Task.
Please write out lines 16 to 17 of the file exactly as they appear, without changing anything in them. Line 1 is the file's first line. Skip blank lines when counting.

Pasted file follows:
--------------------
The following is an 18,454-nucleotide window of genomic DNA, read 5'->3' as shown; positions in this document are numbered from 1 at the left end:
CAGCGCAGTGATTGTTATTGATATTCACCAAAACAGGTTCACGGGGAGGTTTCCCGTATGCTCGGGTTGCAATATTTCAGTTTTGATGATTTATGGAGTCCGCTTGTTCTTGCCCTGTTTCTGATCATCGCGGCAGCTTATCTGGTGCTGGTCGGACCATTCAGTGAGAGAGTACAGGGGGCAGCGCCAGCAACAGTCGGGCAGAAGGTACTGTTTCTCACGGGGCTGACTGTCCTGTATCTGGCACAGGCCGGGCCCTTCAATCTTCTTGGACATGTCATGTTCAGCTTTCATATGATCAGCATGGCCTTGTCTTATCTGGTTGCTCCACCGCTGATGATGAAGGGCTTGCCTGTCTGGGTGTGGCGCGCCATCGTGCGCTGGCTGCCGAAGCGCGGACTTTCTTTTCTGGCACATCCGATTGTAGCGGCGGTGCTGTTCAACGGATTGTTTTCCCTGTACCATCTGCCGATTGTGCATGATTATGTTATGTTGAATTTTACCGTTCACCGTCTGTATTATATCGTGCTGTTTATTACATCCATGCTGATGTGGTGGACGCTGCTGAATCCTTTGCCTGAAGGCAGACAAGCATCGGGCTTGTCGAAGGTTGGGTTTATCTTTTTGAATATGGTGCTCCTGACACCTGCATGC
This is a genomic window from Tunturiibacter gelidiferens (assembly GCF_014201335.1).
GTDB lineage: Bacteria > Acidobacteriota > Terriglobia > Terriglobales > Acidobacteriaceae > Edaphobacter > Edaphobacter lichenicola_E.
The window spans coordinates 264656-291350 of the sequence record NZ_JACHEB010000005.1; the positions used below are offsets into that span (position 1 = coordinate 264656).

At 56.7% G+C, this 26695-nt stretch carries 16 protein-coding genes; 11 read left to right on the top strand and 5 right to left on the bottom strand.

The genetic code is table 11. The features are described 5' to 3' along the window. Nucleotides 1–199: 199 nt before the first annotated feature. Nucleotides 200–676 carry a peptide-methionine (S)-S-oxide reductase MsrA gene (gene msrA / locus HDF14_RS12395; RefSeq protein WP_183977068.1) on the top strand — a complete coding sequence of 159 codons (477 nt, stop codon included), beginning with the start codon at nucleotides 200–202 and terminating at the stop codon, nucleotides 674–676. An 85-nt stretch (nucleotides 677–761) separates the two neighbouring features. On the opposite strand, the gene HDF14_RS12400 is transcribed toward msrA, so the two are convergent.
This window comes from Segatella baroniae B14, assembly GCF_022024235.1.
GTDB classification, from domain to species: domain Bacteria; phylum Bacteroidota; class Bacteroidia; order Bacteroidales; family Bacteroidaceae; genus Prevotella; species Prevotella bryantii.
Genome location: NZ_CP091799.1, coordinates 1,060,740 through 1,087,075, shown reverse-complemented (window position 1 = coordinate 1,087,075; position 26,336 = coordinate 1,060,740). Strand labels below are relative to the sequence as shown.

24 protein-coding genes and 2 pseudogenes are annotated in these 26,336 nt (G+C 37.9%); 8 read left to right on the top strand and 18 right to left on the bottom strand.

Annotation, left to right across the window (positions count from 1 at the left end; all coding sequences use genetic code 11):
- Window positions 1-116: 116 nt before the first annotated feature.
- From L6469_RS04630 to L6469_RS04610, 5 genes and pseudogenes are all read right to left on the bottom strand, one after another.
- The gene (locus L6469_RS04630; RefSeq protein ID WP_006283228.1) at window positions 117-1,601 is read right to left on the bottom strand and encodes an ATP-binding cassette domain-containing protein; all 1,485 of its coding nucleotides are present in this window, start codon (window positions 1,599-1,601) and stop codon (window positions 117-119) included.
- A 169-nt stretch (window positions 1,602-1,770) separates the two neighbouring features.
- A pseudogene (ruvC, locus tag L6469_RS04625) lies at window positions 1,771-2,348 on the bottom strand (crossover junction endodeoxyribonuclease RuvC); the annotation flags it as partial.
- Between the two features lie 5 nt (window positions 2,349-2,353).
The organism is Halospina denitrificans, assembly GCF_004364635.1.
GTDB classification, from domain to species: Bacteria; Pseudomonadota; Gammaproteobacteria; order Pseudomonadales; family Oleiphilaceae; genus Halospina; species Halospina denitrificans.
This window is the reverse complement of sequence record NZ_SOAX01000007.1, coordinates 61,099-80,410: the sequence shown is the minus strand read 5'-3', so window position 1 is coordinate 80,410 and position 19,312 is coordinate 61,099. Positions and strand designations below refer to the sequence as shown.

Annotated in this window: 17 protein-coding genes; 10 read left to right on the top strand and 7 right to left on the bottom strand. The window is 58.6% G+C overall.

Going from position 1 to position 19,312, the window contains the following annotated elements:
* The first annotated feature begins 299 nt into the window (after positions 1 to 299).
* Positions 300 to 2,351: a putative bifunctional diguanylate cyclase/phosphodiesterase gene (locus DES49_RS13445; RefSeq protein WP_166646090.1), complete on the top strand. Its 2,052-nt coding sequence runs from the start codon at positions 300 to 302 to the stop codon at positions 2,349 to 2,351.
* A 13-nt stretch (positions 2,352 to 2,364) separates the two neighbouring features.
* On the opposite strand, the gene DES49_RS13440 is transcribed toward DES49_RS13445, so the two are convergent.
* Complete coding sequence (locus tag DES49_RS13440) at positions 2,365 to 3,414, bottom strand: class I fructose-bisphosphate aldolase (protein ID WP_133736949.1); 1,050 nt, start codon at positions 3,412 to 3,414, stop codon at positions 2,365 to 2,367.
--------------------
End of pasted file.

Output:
- A 169-nt stretch (window positions 1,602-1,770) separates the two neighbouring features.
- A pseudogene (ruvC, locus tag L6469_RS04625) lies at window positions 1,771-2,348 on the bottom strand (crossover junction endodeoxyribonuclease RuvC); the annotation flags it as partial.